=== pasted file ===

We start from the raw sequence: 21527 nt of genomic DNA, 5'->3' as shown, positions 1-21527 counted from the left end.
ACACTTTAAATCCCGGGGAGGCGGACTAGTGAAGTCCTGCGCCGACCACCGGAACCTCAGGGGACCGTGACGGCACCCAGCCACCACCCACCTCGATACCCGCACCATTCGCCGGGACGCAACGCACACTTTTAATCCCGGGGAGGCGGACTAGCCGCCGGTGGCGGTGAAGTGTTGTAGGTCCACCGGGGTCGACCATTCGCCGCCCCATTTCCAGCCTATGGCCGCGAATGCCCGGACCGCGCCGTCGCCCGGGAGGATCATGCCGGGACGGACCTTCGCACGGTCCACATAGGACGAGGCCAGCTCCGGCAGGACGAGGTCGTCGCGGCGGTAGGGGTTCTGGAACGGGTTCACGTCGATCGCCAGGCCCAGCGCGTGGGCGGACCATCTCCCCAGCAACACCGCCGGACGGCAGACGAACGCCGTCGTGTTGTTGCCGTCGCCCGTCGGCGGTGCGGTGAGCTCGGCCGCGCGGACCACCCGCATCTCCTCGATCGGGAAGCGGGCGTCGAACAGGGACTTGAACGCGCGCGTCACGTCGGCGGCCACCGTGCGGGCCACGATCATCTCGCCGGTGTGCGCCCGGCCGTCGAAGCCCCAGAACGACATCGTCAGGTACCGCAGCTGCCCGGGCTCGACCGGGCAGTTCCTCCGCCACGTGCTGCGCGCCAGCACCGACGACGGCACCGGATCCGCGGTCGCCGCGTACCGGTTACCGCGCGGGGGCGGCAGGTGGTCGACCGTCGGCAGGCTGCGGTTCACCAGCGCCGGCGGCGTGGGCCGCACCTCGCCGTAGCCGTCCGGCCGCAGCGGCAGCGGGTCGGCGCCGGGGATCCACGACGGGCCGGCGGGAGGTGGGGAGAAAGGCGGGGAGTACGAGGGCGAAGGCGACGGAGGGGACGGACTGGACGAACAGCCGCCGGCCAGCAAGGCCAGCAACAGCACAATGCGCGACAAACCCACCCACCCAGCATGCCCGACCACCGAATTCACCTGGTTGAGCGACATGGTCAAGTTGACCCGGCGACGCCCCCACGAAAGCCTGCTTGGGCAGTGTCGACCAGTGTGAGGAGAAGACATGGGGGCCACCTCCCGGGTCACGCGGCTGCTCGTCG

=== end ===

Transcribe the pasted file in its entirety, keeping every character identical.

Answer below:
We start from the raw sequence: 21527 nt of genomic DNA, 5'->3' as shown, positions 1-21527 counted from the left end.
ACACTTTAAATCCCGGGGAGGCGGACTAGTGAAGTCCTGCGCCGACCACCGGAACCTCAGGGGACCGTGACGGCACCCAGCCACCACCCACCTCGATACCCGCACCATTCGCCGGGACGCAACGCACACTTTTAATCCCGGGGAGGCGGACTAGCCGCCGGTGGCGGTGAAGTGTTGTAGGTCCACCGGGGTCGACCATTCGCCGCCCCATTTCCAGCCTATGGCCGCGAATGCCCGGACCGCGCCGTCGCCCGGGAGGATCATGCCGGGACGGACCTTCGCACGGTCCACATAGGACGAGGCCAGCTCCGGCAGGACGAGGTCGTCGCGGCGGTAGGGGTTCTGGAACGGGTTCACGTCGATCGCCAGGCCCAGCGCGTGGGCGGACCATCTCCCCAGCAACACCGCCGGACGGCAGACGAACGCCGTCGTGTTGTTGCCGTCGCCCGTCGGCGGTGCGGTGAGCTCGGCCGCGCGGACCACCCGCATCTCCTCGATCGGGAAGCGGGCGTCGAACAGGGACTTGAACGCGCGCGTCACGTCGGCGGCCACCGTGCGGGCCACGATCATCTCGCCGGTGTGCGCCCGGCCGTCGAAGCCCCAGAACGACATCGTCAGGTACCGCAGCTGCCCGGGCTCGACCGGGCAGTTCCTCCGCCACGTGCTGCGCGCCAGCACCGACGACGGCACCGGATCCGCGGTCGCCGCGTACCGGTTACCGCGCGGGGGCGGCAGGTGGTCGACCGTCGGCAGGCTGCGGTTCACCAGCGCCGGCGGCGTGGGCCGCACCTCGCCGTAGCCGTCCGGCCGCAGCGGCAGCGGGTCGGCGCCGGGGATCCACGACGGGCCGGCGGGAGGTGGGGAGAAAGGCGGGGAGTACGAGGGCGAAGGCGACGGAGGGGACGGACTGGACGAACAGCCGCCGGCCAGCAAGGCCAGCAACAGCACAATGCGCGACAAACCCACCCACCCAGCATGCCCGACCACCGAATTCACCTGGTTGAGCGACATGGTCAAGTTGACCCGGCGACGCCCCCACGAAAGCCTGCTTGGGCAGTGTCGACCAGTGTGAGGAGAAGACATGGGGGCCACCTCCCGGGTCACGCGGCTGCTCGTCG